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Marc Chagall, a major Russian Jewish artist of the twentieth century, achieved great success with several different mediums and styles of art. Chagall is known as a pioneer of modernism, working with symbolism, cubism, fauvism, and eventually surrealism. His long and celebrated career included famous works in painting, stained glass, stage sets, tapestries, and prints. The influences of Chagall’s experience as Russian Jew living and producing art during the Russian Revolution, both World Wars, and many other great events of the twentieth century are evidenced in his work.
Born on 7 July 1887, Chagall was the eldest of nine children in a poor Jewish family in Liozno, near Vitebsk, Russia. He began his studies of art locally in 1906, but in 1907 he moved to St. Petersburg to pursue his career further under the tutelage of Leon Bakst at the Zvantseva School of Drawing and Painting. During this time, Chagall was jailed for not having a permit to reside in the city as a Jewish resident. His Jewish background and happy family life was to inform the nature and subject of Chagall’s artistic work, though he was not a practicing Jew in later years.
Enjoying his early success, Marc Chagall moved to Paris briefly and forged relationships with several other pioneers of the modernist movement, including Robert Delaunay, Fernand Léger, and Guillaume Apollinaire. During this period, Chagall painted some of his most famous colorful works on Jewish folk life. He then moved back to Russia and married Bella Rosenfeld, who bore him one child, Ida. The couple returned to Paris in 1922, but when World War II broke out, the young Jewish family had to be smuggled out of Europe to the United States, where Chagall lived until four years after his wife’s death. Chagall had one son, David, after his wife’s death and then returned to Europe where he married Valentina (Vava) Brodsky and later died, in 1985.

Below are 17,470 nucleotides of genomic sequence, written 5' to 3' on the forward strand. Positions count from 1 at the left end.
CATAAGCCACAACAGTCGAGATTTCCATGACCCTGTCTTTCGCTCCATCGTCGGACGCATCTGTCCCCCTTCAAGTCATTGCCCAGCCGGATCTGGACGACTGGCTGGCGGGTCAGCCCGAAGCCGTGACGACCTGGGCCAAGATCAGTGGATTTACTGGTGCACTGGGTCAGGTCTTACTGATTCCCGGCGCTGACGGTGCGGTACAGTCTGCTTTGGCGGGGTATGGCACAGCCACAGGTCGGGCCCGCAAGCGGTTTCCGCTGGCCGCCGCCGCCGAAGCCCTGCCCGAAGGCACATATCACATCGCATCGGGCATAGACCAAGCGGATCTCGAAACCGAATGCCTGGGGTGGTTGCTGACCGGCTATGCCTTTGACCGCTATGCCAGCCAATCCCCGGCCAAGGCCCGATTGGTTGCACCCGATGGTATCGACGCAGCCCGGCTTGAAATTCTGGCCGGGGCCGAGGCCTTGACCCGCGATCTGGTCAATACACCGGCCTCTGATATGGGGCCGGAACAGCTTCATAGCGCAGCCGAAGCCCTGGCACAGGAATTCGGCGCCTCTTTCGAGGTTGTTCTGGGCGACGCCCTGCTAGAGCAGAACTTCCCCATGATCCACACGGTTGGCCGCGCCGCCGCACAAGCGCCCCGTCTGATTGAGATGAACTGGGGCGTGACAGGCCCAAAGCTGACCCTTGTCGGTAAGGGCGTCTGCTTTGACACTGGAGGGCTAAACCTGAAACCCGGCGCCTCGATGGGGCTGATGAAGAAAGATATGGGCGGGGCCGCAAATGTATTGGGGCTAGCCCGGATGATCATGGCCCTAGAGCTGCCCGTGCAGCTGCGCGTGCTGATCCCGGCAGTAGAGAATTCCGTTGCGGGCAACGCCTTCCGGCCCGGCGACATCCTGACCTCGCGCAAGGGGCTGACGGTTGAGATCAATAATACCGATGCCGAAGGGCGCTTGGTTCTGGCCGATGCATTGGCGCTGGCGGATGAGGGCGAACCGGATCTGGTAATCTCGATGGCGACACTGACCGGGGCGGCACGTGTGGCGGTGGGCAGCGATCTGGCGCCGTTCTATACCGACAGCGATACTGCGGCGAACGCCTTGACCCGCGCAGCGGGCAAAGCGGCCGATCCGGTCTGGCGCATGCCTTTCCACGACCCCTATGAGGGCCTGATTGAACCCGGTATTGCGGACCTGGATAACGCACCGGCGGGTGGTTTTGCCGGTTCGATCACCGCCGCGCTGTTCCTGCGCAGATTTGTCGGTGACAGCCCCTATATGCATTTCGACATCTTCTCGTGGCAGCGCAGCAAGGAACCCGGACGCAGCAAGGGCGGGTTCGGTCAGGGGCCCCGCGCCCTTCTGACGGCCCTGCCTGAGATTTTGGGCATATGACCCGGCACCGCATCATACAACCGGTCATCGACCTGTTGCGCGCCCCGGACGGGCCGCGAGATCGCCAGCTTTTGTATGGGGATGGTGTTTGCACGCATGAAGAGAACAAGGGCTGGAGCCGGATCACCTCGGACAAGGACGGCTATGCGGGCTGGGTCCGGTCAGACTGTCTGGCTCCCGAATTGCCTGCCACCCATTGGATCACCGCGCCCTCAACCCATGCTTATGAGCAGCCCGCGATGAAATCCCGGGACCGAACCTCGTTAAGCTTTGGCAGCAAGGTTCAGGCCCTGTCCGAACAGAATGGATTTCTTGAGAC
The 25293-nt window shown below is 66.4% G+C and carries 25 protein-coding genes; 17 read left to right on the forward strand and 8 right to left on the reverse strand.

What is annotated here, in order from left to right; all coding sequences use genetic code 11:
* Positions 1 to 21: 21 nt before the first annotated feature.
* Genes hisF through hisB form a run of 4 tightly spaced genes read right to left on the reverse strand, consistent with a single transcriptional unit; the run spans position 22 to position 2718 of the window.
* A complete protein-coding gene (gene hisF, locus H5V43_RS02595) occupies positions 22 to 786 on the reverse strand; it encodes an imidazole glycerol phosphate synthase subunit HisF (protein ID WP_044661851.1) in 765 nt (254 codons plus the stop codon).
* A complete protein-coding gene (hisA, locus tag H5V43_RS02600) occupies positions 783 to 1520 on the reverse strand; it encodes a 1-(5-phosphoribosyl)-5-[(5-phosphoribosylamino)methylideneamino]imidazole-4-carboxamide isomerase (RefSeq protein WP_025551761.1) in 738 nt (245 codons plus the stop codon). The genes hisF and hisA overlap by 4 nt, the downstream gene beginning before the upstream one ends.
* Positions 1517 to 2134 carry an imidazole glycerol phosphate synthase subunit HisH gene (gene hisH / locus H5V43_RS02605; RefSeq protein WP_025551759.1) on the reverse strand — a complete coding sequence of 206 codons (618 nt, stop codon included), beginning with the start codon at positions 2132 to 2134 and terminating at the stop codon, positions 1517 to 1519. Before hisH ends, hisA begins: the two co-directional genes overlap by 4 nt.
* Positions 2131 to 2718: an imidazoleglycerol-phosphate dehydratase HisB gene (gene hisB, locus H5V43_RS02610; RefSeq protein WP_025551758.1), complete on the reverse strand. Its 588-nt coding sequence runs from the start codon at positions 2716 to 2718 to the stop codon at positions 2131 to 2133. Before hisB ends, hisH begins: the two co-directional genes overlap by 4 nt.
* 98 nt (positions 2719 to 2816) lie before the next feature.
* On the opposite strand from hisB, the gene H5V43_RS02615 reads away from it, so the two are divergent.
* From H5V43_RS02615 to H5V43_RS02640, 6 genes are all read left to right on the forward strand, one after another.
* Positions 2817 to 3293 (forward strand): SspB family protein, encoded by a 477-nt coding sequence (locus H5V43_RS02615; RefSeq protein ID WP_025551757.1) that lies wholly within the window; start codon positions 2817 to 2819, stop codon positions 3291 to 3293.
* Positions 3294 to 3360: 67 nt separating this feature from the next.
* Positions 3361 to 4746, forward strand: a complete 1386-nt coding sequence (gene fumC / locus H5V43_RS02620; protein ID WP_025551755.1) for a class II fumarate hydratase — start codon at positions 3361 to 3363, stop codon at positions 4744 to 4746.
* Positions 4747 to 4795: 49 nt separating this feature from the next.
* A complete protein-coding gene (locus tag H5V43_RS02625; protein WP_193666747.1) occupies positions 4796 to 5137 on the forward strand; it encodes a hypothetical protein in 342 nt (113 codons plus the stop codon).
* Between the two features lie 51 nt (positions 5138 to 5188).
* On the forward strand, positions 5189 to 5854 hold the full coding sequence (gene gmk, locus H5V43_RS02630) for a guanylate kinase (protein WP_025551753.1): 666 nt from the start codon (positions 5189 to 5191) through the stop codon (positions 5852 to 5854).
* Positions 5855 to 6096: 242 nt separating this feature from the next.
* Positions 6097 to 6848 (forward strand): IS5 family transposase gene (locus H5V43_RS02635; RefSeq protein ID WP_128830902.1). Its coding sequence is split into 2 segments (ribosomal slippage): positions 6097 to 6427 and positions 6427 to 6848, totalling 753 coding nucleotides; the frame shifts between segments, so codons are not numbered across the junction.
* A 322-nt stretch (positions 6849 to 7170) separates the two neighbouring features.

Marc Chagall is well known for his use of bright, vivid colors and his childhood’s Belorussian village inspiration. He is often regarded as a member of the modernist avante-garde and the popular art movements that came out of Paris before and after World War I. His surrealist works are frequently described as dreamlike, fantastic, and inventive, mixing impressionism and cubism. Chagall completed several stained glass windows and etchings illustrating scenes from the bible, as well as works depicting Jewish subjects, such as “The Praying Jew.” His series, Mein Leben (“My Life”) shows scenes from his personal life and many paintings and prints bring Russian Jewish town scenes to life, such as “I and the Village.”
Chagall’s famous works are proudly displayed in various places across the world. His stained glass windows can be found notably in St. Stephen’s cathedral in Mainz, Germany, the synagogue of the Hadassah Ein Kerem hospital in Jerusalem, and the U.N. public lobby. Marc Chagall also designed tapestries, three of which can be found in the state hall of the Knesset in Israel. Like his tapestries, Chagall’s etchings and ceramics are exceedingly rare and sparsely exhibited. The Musée National Message Biblique Marc Chagall (Chagall Museum) in Nice, France displays many of his biblical works.
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